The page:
A BBC announcer discussing a film just now said it was "what the Americans call a 'tough watch.'"
"Do they?" I found myself thinking. "Do the Americans call dark films 'tough watches?'" I ask because I know a number of Americans (I say this not by way of boast) and I read a considerable amount of American news coverage, and I am not familiar with the phrase.
So I googled it, and got more than I bargained for. While most Americans (judging by the returned results) use "tough watch" to describe wrist-borne timepieces able to withstand the vicissitudes of wind and weather, at least one American - Chris "Mad Dog" Russo, to be exact - used the phrase "tough watch" to describe "an impending game between two inept teams."
Apparently, this remark was an alleged case of nonsentential assertion (as opposed to nonessential assertion, which describes my blog).
Reinaldo Elugardo and Robert Stainton took up the question of Mad Dog's remark in their paper, "Ellipsis and Nonsentential Speech" which is, let me be the first to say it, a tough read (and would probably be a tough watch too, if anyone ever took a notion to adapt it for the cinema).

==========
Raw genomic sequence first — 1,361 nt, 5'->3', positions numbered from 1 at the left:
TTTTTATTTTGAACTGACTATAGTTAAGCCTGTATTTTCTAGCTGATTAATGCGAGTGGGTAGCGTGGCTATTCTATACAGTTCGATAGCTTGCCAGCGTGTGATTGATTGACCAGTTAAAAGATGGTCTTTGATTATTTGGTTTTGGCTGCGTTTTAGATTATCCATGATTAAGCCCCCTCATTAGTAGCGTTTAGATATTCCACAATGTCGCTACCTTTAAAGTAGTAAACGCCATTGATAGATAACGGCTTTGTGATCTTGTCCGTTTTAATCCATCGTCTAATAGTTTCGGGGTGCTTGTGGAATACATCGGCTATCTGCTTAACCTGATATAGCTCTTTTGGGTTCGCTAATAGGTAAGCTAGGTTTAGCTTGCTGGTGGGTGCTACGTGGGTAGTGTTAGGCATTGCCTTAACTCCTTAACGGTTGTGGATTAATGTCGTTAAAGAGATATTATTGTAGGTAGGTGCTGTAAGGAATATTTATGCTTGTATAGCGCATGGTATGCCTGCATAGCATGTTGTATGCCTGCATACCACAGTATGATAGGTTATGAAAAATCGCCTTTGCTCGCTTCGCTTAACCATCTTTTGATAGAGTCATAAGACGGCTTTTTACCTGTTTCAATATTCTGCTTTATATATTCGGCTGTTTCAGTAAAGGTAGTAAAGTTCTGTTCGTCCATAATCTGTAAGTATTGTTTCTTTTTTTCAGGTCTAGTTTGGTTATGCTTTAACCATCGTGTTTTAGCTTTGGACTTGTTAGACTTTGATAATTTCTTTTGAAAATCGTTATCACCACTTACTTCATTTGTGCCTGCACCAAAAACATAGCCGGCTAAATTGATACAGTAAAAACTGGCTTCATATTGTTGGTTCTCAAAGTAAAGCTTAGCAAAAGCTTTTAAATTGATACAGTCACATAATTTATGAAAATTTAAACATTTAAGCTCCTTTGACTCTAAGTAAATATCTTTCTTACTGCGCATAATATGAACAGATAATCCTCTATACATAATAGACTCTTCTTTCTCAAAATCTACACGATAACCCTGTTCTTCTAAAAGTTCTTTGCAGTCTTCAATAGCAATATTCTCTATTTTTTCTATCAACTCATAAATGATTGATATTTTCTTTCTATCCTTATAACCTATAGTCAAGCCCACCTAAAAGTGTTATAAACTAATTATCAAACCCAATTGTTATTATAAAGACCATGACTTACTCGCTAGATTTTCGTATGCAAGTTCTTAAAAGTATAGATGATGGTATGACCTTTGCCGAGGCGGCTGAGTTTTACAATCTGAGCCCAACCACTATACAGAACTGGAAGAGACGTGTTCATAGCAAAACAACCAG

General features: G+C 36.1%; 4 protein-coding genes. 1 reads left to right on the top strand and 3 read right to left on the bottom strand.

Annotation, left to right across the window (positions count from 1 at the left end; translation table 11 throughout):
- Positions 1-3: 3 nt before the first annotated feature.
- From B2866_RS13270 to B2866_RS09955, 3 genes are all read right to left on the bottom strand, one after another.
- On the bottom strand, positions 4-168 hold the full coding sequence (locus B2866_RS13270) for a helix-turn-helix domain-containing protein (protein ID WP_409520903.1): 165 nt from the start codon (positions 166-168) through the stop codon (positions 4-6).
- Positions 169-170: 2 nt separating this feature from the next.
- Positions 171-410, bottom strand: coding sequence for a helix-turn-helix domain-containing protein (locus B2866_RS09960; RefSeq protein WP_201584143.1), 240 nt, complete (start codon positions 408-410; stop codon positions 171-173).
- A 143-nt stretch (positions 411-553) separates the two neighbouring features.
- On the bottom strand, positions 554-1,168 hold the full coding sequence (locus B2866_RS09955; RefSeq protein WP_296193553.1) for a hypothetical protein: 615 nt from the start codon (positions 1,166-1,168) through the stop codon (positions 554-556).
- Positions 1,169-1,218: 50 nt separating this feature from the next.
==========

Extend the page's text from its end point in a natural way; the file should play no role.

Tough watch is a "post-deletion fragment of what linguists call a 'tough construction,' a canonical example of which would be, 'Chuck is tough to talk to.'"
"Chuck is tough to talk to" is in turn derived from a structure like, "It is tough to talk to Chuck," often called a "tough movement." (I refuse to consider what the Americans I know use the phrase "tough movement" to describe, call me a coward, I don't care.)
The authors then trace a four-step path from "It will be tough to watch that game" to "tough watch."
Which leaves me feeling both more informed and strangely ignorant, a state the Brits call a "soggy crumpet."
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8 years ago